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For many teenagers, high school is a challenging time, and for some, it is traumatic. It’s why 13 Reasons Why, Jay Asher’s best-selling novel about a 17-year old girl’s suicide, has resonated with millions of young people since its publication over a decade ago. With its unflinching depictions of the hurt teens can go through — anxiety, bullying, assault, depression and suicide — it helped lift the stigmas young people increasingly experience growing up today.
So when it came to turning the book into a TV series, our goal was to shed light on these same issues, helping teenagers understand they are not alone and don’t have to suffer in secret. At every step, including for every script of the series, the writers and producers worked with psychiatrists, experts in sexual assault as well as bullying, school counselors and teachers to ensure that even the most challenging scenes were grounded in reality. And just as with the book, we’ve heard from people all around the world that the series gave them the courage to talk about issues they’d struggled to discuss before, including with their own families.
The show’s positive impact has been observed in numerous independent pieces of research. In one study, the vast majority of respondents who’d admitted to bullying before watching season one said that they had changed their behavior afterward. Another study showed that viewing 13 Reasons Why gave college students a better understanding of suicide but did not increase suicidal thoughts or behavior. In 2018, the show won a Mental Health America Media Award for encouraging conversations “between parents, students and mental health advocates on the epidemic of teen suicide, depression and bullying.”
Dr. Rebecca Hedrick has experienced these positive effects firsthand working as a psychiatrist at Cedars-Sinai Medical Center in Los Angeles. She has found that virtually all her patients who watched the series said it not only reflected their experiences at high school, but also helped to start conversations with their parents. In particular, they felt heard and understood in a way that they had not before — sparking hope and leading them to seek help.
Yet doubts about 13 Reasons Why and its impact on teenagers persist, in large part due to concerns about suicide contagion. However, as psychologist Christopher Ferguson showed in a review published last year, the studies to date do not support the theory that fictional media (as opposed to coverage of real-life suicides, especially by celebrities) creates suicide contagion.
Critics have pointed to spikes in crisis call-center activity, internet searches and posts online to argue that the series has driven suicidal behavior. This ignores the way the show actually encouraged people who were struggling to reach out for help. After the launch of season one, Crisis Text Line says that nearly 70 percent of those who contacted them for the first time cited 13 Reasons Why as the impetus to seek help, with 65 percent admitting to sharing something they had never talked about before.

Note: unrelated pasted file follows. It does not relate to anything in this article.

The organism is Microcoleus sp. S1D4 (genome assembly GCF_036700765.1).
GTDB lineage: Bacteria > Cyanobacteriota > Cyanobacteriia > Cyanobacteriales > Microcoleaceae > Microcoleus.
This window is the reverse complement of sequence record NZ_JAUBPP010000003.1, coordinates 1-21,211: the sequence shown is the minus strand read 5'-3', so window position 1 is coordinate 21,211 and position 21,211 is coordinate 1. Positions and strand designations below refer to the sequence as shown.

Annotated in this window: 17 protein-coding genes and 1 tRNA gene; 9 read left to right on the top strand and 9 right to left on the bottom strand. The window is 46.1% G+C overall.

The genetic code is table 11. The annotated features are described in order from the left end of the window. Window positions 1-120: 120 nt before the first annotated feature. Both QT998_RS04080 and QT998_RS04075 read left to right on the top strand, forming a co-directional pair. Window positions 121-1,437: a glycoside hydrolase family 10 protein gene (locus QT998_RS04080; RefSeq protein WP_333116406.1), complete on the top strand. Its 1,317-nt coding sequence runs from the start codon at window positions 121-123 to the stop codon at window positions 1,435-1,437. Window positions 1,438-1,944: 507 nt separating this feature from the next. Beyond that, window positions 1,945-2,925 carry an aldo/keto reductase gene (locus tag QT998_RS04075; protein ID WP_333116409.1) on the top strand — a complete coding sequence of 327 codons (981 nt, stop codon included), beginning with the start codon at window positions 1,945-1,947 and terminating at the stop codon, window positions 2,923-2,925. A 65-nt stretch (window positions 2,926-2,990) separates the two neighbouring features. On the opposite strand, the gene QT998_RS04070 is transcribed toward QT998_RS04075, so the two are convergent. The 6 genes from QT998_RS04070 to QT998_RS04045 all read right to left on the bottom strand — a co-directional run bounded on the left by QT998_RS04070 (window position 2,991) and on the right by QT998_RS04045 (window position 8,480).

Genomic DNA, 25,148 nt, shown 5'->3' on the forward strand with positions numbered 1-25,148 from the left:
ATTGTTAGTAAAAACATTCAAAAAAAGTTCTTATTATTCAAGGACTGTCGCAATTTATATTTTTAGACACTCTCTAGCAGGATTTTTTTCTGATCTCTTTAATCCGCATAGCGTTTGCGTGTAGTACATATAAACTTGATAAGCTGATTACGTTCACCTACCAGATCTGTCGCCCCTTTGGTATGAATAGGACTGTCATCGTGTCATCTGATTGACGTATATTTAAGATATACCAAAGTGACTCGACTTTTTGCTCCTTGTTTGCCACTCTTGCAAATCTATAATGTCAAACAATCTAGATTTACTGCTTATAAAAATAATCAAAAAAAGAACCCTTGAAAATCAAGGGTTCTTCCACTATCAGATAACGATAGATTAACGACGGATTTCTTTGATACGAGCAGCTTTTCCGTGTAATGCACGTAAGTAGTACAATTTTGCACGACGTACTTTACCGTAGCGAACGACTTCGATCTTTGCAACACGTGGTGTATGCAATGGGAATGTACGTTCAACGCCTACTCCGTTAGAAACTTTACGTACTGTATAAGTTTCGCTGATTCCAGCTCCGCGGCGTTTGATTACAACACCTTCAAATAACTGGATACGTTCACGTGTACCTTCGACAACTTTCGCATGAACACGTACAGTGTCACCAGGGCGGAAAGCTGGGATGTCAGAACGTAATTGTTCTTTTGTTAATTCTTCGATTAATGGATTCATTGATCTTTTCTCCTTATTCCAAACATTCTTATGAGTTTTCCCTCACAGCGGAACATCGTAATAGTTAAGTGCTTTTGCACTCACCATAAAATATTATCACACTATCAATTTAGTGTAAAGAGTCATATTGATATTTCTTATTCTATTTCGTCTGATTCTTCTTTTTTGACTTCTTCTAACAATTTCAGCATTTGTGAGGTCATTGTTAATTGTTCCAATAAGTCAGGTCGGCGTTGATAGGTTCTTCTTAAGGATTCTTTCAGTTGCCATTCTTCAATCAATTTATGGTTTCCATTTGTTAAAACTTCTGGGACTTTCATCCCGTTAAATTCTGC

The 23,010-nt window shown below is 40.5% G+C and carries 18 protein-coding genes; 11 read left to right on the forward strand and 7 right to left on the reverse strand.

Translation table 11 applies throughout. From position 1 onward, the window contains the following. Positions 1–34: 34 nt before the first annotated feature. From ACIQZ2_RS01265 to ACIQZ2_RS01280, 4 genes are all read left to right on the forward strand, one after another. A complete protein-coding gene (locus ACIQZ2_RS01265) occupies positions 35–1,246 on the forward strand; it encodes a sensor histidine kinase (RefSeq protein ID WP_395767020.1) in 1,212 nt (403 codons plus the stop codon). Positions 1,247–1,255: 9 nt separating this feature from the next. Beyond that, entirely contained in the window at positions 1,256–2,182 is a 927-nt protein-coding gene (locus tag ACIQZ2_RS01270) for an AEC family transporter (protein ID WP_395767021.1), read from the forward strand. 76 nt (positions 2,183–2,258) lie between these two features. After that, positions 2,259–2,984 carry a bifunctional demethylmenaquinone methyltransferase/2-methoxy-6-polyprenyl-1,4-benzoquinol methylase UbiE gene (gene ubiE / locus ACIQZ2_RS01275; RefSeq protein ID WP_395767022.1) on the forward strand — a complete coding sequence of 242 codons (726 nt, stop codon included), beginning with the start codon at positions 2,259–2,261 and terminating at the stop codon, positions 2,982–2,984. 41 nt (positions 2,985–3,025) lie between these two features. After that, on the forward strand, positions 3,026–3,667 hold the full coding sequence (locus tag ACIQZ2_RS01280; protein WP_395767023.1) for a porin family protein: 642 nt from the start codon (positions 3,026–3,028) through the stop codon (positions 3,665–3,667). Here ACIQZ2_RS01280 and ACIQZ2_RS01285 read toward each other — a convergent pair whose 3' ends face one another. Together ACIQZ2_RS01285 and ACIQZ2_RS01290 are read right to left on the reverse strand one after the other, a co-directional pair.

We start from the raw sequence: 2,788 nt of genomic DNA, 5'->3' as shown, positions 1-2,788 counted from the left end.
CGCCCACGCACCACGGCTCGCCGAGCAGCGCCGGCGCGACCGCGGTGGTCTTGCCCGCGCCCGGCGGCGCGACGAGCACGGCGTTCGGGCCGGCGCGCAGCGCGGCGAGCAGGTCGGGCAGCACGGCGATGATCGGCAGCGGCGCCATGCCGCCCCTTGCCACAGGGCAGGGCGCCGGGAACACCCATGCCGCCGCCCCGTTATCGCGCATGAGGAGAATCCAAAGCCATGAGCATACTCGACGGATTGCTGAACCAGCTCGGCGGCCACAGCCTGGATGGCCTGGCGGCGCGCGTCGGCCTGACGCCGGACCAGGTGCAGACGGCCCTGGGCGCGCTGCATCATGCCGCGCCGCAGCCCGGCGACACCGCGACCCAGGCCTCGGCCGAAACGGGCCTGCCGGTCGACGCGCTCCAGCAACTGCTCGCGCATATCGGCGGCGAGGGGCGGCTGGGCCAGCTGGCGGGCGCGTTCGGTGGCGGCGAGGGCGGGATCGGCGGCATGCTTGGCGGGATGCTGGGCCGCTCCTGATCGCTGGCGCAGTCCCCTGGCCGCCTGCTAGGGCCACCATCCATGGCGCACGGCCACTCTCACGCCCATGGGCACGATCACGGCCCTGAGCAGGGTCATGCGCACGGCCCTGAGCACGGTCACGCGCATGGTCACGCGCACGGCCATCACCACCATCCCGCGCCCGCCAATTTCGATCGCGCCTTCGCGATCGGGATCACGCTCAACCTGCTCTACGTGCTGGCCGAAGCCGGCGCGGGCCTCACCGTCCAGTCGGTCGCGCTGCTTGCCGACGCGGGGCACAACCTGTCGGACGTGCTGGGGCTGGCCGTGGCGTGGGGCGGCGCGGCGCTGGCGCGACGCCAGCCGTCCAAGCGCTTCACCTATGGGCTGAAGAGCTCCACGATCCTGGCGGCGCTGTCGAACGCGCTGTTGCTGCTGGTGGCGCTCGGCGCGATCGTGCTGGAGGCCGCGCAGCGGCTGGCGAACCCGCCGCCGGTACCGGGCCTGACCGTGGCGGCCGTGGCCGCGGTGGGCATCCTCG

As The Los Angeles Times recently reported, a new study using Centers for Disease Control data claims to show a correlation between 13 Reasons Why and an increase in teen suicide. However, the research failed to substantiate the author’s own hypothesis: that when the show launched on March 31, 2017, young females would be most affected, because it’s a girl whose suicide is depicted onscreen. In fact, there was no increase in suicide rates for adolescent girls that spring — and for boys the increase started before the show even launched. As you can see from the chart below, which is based on the same government data, suicide counts for adolescent girls over the last decade have been much more stable than for boys, which have risen consistently. The highest recorded month for girls was November 2016, well before anyone had ever watched 13 Reasons Why.
It’s always hard to understand correlation with these types of studies, given that you don’t know who watched the show or heard about it in the news. Experts also agree that many factors contribute to people taking their own lives. As the authors of the recent study themselves explained, this “limits our ability to draw any causal conclusions between the release of 13 Reasons Why and increased suicide rates in young people in the U.S. There may have been other events or unmeasured factors that occurred during the study period that might be associated with increased suicide rates.”
The suicide of Aaron Hernandez in April 2017, for example, was widely covered by the media. And in her 17 years practicing psychiatry, Dr. Hedrick has never observed political debate having such a detrimental impact on her patients’ mental health, especially people of color, as she has today. If you compare the data for 2016 and 2017, suicides went up 48 percent for Hispanic boys — double the rate for white boys. Suicide attempts among white youth declined from 2016 to 2017, while they increased among youth of color.
Depression and suicide have been on the increase for many years, so it’s important we keep the conversation going to avoid the taboos that stigmatize people and prevent them getting help. 13 Reasons Why is not the first show to take on these hard topics, nor is it the first to be graphic in its storytelling. But we believe it was the honest, unflinching way the show looked at bullying, rape and suicide that helped get the world talking — and for the better.
Brian Yorkey is the creator and executive producer of 13 Reasons Why. Dr. Hedrick is an assistant professor in the department of psychiatry at Cedars-Sinai Medical Center and an adviser to the show.
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